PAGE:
Some colleges may also refer to them by school-specific names, including Mountaineer Academic Incentive program, Wolfpack Academic Incentive Program, “N-Vest Nebraska” Program, Clemson Academic Performance Award and Colorado Educational Benefits Policy.


In 2021, a lawsuit filed against the NCAA, Alston v. NCAA, culminated in a $208 million settlement on behalf of college athletes who had been denied their rights to grant-in-aid scholarship payments. The lawsuit then went to the Supreme Court, where it was ruled that NCAA athletes could receive up to $5,980 per year in benefits tethered to education, and that NCAA schools had violated antitrust laws in failing to compete for college athletes through this kind of payment.

NCAA member schools have reportedly failed to pay college athletes scholarship payments described in the Alston lawsuit. Our attorneys believe that college athletes affected by this ruling deserve payments, and if they have failed to pay athletes, NCAA schools have violated the law. The lawsuit brings claims that the NCAA has violated the Sherman Antitrust Act and seeks to recover damages on behalf of college athletes harmed by the NCAA's alleged anticompetitive practices.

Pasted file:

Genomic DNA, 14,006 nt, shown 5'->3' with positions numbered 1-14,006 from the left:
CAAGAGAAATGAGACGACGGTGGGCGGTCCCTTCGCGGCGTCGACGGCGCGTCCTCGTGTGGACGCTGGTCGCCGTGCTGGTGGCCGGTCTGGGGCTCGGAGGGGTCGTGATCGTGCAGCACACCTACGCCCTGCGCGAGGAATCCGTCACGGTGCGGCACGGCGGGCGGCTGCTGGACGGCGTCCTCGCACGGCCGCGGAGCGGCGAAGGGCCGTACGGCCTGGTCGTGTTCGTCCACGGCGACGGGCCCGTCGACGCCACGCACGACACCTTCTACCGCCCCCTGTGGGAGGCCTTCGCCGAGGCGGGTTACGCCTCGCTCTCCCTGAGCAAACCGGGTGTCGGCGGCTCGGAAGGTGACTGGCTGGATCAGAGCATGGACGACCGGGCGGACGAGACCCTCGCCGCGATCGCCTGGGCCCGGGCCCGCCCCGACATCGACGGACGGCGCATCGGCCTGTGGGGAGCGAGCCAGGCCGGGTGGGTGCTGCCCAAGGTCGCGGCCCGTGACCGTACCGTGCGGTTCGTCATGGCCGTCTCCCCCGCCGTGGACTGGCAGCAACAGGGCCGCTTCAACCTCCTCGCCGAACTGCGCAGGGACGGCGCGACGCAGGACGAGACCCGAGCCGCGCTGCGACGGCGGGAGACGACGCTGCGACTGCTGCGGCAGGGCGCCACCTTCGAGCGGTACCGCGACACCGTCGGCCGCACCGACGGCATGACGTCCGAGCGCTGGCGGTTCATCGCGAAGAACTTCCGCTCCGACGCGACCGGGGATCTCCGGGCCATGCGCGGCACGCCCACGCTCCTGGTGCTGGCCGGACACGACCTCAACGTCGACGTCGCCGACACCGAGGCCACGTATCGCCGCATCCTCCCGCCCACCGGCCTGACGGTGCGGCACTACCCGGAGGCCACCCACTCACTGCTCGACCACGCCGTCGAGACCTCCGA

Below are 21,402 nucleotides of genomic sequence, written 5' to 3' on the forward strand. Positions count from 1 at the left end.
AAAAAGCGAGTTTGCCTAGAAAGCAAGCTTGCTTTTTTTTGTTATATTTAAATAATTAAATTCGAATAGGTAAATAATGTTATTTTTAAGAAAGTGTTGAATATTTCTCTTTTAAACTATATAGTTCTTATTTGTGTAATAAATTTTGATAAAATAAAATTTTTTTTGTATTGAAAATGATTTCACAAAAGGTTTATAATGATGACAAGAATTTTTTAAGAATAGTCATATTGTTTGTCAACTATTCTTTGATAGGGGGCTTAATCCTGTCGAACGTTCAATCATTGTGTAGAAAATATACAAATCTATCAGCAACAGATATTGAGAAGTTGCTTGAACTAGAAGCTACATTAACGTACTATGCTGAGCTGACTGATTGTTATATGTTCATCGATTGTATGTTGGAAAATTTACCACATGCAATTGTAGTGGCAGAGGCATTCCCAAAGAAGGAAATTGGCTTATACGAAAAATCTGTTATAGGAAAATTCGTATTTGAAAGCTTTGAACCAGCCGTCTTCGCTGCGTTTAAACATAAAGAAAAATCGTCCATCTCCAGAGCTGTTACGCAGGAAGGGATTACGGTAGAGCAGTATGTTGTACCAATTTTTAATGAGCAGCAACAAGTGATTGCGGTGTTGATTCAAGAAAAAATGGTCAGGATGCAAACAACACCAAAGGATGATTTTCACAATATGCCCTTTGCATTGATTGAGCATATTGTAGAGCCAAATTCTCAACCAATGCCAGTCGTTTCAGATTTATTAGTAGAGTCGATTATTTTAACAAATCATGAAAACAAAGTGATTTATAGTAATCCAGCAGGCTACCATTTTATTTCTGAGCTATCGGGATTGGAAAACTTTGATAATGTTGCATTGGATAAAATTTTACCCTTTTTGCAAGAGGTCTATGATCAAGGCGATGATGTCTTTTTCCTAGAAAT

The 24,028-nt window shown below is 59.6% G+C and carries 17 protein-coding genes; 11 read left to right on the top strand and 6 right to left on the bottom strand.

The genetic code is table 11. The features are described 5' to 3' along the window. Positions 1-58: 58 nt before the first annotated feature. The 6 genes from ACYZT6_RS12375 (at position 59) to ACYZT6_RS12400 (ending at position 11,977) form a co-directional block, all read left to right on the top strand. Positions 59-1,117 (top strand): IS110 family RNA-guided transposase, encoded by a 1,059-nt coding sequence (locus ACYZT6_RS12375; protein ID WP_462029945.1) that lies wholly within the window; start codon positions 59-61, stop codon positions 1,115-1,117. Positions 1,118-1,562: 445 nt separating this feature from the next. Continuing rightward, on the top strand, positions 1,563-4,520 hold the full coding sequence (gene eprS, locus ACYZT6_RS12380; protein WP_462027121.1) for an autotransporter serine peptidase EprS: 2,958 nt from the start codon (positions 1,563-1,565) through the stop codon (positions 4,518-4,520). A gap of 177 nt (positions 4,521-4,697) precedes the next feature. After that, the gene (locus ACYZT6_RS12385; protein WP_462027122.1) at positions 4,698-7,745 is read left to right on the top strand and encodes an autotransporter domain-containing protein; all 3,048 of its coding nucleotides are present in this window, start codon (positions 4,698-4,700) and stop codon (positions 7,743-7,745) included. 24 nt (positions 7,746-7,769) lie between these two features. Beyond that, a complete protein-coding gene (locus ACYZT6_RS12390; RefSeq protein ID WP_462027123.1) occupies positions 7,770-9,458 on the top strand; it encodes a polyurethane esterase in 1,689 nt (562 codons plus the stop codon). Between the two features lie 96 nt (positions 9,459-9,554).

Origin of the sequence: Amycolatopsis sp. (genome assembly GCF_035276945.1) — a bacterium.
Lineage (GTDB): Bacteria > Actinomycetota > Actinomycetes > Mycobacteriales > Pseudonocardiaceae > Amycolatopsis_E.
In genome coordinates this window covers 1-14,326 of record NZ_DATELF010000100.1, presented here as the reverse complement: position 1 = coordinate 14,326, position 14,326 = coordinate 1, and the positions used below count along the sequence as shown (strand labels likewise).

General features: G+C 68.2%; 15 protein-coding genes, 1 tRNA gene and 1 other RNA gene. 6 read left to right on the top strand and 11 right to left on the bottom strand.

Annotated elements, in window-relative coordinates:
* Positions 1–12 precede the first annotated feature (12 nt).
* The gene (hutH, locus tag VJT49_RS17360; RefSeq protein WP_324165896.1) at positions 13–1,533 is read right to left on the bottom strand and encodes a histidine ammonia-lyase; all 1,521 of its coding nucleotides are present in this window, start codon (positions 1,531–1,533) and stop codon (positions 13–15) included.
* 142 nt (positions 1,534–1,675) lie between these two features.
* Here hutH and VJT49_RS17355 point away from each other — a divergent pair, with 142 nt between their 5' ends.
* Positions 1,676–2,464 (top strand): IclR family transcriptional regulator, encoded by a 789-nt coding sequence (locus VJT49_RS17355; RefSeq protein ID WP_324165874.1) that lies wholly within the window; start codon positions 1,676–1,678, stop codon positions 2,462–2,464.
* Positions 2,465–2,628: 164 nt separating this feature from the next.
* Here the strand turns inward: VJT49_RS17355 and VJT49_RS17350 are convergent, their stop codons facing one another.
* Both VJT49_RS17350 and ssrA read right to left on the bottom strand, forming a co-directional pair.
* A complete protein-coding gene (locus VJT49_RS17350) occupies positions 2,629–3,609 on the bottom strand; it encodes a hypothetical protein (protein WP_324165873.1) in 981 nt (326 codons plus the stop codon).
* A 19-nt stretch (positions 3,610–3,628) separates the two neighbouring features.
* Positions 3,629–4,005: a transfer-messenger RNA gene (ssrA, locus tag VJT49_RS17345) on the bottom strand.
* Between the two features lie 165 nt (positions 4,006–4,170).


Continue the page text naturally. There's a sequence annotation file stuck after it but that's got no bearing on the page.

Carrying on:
A class-action lawsuit is what has already helped NCAA college athletes gain their rights to payments tethered to education, which allow schools to compete for their attendance through grant-in-aid scholarships. Class actions have also helped pave the way for college athletes to earn payment for the use of their name, image and likeness and protect them by strengthening return-to-play protocols following a concussion. A class action can support individual college athletes, making their claims more powerful together to bring about positive change. Cases of this kind may also be successful in forcing institutions to change their practices and policies.


Hagens Berman’s sports litigation legal team includes former NCAA and pro athletes, and the firm has a proven track record of successfully bringing lawsuits against the NCAA on behalf of college athletes. Our legal team achieved a $208 million settlement against the NCAA concerning antitrust-related student scholarship limits, a combined $60 million settlement against Electronic Arts and the NCAA regarding player likeness rights in videogames, and an additional settlement valued at $75 million regarding concussions and safety protocols.


In no case will you ever be asked to pay any out-of-pocket sum. In the event Hagens Berman or any other firm obtains a settlement that provides benefits, the court will decide a reasonable fee to be awarded to the legal team. 

Hagens Berman purchases advertisements on search engines, social media sites and other websites. Transmission of the information contained or available through this website is not intended to create, and receipt does not constitute, an attorney-client relationship. If you seek legal advice or representation by Hagens Berman, you must first enter a formal agreement. All information contained in any transmission is confidential and Hagens Berman agrees to protect information against unauthorized use, publication or disclosure. This site is regulated by the Washington Rules of Professional Conduct.